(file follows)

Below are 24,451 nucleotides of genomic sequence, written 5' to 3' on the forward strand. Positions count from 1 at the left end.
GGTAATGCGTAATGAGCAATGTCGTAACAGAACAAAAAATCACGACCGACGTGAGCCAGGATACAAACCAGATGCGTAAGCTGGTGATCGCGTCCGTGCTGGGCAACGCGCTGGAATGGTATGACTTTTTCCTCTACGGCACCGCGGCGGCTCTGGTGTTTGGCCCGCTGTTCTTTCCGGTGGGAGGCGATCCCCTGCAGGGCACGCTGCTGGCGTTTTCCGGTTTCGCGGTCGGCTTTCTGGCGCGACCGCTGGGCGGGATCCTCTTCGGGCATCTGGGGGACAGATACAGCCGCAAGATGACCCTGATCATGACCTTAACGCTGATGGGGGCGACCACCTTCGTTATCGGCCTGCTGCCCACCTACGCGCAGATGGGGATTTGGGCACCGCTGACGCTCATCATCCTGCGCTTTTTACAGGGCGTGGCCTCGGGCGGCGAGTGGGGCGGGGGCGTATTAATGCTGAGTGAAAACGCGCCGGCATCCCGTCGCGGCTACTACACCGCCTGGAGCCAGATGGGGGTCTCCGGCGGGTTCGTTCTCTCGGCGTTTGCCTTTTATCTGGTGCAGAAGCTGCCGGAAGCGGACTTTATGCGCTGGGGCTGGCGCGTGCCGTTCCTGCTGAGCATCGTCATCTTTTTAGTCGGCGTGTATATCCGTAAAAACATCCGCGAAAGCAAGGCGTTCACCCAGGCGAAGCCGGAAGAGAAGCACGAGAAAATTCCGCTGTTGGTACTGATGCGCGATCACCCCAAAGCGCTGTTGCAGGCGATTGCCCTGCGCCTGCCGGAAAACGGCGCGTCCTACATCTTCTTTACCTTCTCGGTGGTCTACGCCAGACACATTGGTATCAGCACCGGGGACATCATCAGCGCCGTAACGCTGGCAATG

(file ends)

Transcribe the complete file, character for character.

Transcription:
Below are 24,451 nucleotides of genomic sequence, written 5' to 3' on the forward strand. Positions count from 1 at the left end.
GGTAATGCGTAATGAGCAATGTCGTAACAGAACAAAAAATCACGACCGACGTGAGCCAGGATACAAACCAGATGCGTAAGCTGGTGATCGCGTCCGTGCTGGGCAACGCGCTGGAATGGTATGACTTTTTCCTCTACGGCACCGCGGCGGCTCTGGTGTTTGGCCCGCTGTTCTTTCCGGTGGGAGGCGATCCCCTGCAGGGCACGCTGCTGGCGTTTTCCGGTTTCGCGGTCGGCTTTCTGGCGCGACCGCTGGGCGGGATCCTCTTCGGGCATCTGGGGGACAGATACAGCCGCAAGATGACCCTGATCATGACCTTAACGCTGATGGGGGCGACCACCTTCGTTATCGGCCTGCTGCCCACCTACGCGCAGATGGGGATTTGGGCACCGCTGACGCTCATCATCCTGCGCTTTTTACAGGGCGTGGCCTCGGGCGGCGAGTGGGGCGGGGGCGTATTAATGCTGAGTGAAAACGCGCCGGCATCCCGTCGCGGCTACTACACCGCCTGGAGCCAGATGGGGGTCTCCGGCGGGTTCGTTCTCTCGGCGTTTGCCTTTTATCTGGTGCAGAAGCTGCCGGAAGCGGACTTTATGCGCTGGGGCTGGCGCGTGCCGTTCCTGCTGAGCATCGTCATCTTTTTAGTCGGCGTGTATATCCGTAAAAACATCCGCGAAAGCAAGGCGTTCACCCAGGCGAAGCCGGAAGAGAAGCACGAGAAAATTCCGCTGTTGGTACTGATGCGCGATCACCCCAAAGCGCTGTTGCAGGCGATTGCCCTGCGCCTGCCGGAAAACGGCGCGTCCTACATCTTCTTTACCTTCTCGGTGGTCTACGCCAGACACATTGGTATCAGCACCGGGGACATCATCAGCGCCGTAACGCTGGCAATG